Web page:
“Today’s finding, which is not a legal ruling, represents another attack from the Trump administration on transgender students,” said Chase Strangio, deputy director for Trans Justice with the ACLU’s L.G.B.T. & H.I.V. Project. “Once again, the administration is wrong on the law, and we will continue to defend transgender students under Title IX and the Constitution. Trans students belong in our schools, including on sports teams, and we will not back down from this fight.”
The Trevor Project, a suicide prevention and crisis intervention organization for lesbian, gay, bisexual, transgender, queer and questioning young people, also criticized the finding.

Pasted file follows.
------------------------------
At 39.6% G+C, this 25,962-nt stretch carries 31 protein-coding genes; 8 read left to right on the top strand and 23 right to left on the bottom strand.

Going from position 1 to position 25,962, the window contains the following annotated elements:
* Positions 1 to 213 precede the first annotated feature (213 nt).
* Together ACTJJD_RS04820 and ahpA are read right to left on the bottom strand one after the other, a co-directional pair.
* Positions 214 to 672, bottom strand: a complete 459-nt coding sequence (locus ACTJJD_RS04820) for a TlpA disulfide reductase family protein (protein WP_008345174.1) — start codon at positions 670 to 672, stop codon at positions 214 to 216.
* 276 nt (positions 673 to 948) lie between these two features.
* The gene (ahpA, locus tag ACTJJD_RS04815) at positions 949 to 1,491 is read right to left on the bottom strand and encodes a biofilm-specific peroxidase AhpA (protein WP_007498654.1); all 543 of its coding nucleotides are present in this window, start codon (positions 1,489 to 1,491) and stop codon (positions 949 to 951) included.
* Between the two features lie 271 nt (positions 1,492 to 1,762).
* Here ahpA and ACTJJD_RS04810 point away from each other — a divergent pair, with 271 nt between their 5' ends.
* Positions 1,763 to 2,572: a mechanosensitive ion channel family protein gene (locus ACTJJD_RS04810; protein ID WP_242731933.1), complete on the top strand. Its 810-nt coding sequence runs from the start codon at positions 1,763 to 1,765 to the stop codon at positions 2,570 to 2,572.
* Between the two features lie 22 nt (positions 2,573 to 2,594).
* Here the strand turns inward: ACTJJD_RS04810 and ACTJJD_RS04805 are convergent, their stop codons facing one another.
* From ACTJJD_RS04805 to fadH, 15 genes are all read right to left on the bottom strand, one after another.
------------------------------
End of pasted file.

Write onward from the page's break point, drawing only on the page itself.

“Title IX was meant to ensure that gender would never be a barrier to opportunity in our nation’s schools,” Sam Brinton, the organization’s vice president of advocacy and government affairs, said in a statement on Thursday. “This decision by the administration to use it instead to exclude transgender athletes completely warps this landmark civil rights law into a tool of discrimination.”
The Connecticut Interscholastic Athletic Conference said it had adopted the policy in 2013 in accordance with federal and state guidelines.
It said that multiple federal courts and government agencies, including the Justice Department and the Education Department, had acknowledged that the term “sex” in Title IX is “ambiguous and that historical usage of the term ‘sex’ has not kept pace with contemporary science, advances in medical knowledge, and societal norms.”